Inflation of homelessness in Greater Manchester proving a massive pressure on the City Council

The issue of homelessness is ever growing, Shelter, a local charity who help to tackle poverty and homelessness in Manchester have released shocking figures late last year. It was found that there are over 9,300 homeless people in the North West, the pressure on local council to accommodate those on the streets is increasing and proving difficult.

To recognise where the problem is most acute in the North West, Shelter mapped the top ten areas in the region with the highest levels of homelessness. Unsurprisingly, Manchester topped the list where 1 in every 154 people are homeless. This was followed by Salford (1 in 570), Rossendale (1 in 852), and Trafford (1 in 913).

Now these are only three areas in Manchester, this doesn’t account for the people that are missed by the system and those that are homeless but living with friends and family with no housing of their own. After speaking with Elise Westcott, media officer at Shelter, she sent me their most recent findings to help me comprehend the real scale of homelessness and how hard it will be to eradicate.

 

 

Although the town hall plans to allocate more funding to tackling homelessness, around £3m extra from April, this money will only account for the change in legislation which will increase the need for more help and shelter to prevent people from ending up on the streets.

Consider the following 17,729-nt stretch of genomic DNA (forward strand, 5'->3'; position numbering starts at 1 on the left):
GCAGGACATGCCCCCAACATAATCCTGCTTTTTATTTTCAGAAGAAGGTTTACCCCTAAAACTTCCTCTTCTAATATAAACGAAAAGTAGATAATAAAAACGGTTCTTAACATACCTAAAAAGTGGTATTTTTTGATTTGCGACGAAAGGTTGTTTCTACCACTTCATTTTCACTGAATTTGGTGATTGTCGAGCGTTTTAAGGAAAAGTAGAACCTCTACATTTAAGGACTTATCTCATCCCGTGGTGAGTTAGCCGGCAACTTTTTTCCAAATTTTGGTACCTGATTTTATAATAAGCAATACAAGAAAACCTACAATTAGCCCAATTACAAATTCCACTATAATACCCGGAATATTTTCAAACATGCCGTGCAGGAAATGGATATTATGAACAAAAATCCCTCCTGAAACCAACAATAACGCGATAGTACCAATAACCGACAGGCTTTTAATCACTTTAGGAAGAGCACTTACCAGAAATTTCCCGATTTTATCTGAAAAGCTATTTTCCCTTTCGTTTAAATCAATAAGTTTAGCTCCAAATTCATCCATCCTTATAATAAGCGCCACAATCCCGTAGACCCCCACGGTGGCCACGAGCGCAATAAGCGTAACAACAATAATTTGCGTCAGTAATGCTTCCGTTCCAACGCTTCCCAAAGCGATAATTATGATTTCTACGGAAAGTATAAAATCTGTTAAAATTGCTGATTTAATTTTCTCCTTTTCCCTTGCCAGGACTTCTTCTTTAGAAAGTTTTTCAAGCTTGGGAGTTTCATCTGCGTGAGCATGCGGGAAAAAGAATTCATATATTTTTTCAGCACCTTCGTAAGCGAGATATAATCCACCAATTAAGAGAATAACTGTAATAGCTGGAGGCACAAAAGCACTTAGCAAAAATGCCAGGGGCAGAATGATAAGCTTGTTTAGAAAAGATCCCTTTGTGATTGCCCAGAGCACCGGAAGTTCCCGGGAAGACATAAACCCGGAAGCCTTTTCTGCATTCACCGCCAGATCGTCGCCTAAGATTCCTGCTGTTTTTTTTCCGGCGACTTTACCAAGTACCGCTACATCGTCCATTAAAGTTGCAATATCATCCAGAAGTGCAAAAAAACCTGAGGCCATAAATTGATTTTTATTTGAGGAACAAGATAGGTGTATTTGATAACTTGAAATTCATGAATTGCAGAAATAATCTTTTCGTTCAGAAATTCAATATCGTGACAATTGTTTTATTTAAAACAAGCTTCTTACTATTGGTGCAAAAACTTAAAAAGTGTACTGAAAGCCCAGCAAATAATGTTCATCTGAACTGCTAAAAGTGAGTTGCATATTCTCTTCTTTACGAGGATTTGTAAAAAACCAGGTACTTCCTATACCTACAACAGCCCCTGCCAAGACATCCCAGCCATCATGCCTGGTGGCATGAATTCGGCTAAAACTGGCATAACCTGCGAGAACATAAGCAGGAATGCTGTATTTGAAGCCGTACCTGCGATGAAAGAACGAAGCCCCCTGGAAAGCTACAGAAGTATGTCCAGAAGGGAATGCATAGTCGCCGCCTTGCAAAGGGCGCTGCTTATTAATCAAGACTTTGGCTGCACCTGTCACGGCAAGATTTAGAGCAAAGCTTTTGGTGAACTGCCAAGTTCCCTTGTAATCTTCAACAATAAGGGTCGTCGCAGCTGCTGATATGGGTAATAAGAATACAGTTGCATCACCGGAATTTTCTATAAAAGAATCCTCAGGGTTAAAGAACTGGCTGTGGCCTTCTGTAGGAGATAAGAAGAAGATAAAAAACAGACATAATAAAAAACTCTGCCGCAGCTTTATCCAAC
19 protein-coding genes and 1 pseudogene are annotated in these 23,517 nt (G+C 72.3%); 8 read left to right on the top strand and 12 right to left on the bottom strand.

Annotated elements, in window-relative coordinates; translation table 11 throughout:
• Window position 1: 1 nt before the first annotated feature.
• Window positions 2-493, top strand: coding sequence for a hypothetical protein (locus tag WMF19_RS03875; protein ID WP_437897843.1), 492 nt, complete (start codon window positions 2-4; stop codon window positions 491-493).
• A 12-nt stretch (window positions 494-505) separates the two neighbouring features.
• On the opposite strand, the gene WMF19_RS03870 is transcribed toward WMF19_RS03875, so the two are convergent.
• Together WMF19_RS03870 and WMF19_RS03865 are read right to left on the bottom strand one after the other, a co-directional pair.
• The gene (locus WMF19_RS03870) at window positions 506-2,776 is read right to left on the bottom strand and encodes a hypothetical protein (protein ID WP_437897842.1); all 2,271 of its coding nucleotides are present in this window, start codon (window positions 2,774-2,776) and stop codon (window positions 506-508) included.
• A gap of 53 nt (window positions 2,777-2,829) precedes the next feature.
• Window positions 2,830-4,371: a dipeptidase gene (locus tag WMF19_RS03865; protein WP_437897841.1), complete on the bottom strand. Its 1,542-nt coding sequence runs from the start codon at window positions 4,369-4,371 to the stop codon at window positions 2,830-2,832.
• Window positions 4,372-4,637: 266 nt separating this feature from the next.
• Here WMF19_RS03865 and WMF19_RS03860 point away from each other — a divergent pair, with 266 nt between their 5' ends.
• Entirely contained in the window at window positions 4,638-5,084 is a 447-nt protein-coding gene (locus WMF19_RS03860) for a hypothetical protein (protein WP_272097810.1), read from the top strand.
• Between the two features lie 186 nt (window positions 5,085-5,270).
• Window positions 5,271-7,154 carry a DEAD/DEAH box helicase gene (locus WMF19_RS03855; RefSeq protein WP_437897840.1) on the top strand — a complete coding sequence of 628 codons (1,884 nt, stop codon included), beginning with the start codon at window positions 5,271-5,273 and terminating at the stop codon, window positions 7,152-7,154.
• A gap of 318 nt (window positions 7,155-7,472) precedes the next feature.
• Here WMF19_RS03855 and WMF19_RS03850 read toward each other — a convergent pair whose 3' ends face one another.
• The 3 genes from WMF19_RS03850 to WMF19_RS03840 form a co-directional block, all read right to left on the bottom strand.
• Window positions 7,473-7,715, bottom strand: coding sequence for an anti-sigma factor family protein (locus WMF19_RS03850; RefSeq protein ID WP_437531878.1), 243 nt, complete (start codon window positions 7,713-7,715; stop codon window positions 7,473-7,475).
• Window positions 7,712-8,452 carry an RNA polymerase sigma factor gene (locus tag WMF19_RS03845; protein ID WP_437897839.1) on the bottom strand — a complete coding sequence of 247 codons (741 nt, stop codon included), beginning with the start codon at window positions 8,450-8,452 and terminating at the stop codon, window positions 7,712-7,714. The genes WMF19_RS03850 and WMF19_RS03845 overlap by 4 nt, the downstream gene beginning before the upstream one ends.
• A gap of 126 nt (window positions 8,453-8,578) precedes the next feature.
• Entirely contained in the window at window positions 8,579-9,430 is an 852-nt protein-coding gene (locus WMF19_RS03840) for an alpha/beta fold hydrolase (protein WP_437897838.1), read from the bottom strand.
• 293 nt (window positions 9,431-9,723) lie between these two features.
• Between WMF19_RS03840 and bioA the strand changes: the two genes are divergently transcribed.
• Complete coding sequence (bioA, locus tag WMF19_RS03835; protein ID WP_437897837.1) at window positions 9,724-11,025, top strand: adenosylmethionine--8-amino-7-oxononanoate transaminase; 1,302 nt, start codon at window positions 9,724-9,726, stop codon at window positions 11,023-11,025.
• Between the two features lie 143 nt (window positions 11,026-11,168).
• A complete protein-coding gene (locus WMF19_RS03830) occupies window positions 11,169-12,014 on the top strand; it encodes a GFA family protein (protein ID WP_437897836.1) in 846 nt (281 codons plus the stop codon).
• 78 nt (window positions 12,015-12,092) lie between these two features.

We need to consider the people who are not yet homeless as much as those that are. The number of people who are on the brink of homelessness or needing temporary accommodation to get back on their feet is on the increase also.

By April the council expects 6,000 households to need help, it says, adding: “There will be a significant increase in demand over the next three years.”

The £3m extra seems hardly like any help as it doesn’t match the issue at hand that only keeps on growing. The pressure on the council to provide change and relieve the city of homelessness is huge. Greater Manchester is a rich industrial city and it seems embarrassing to have poverty and homelessness at its core.

Aleksandra Ganuszko

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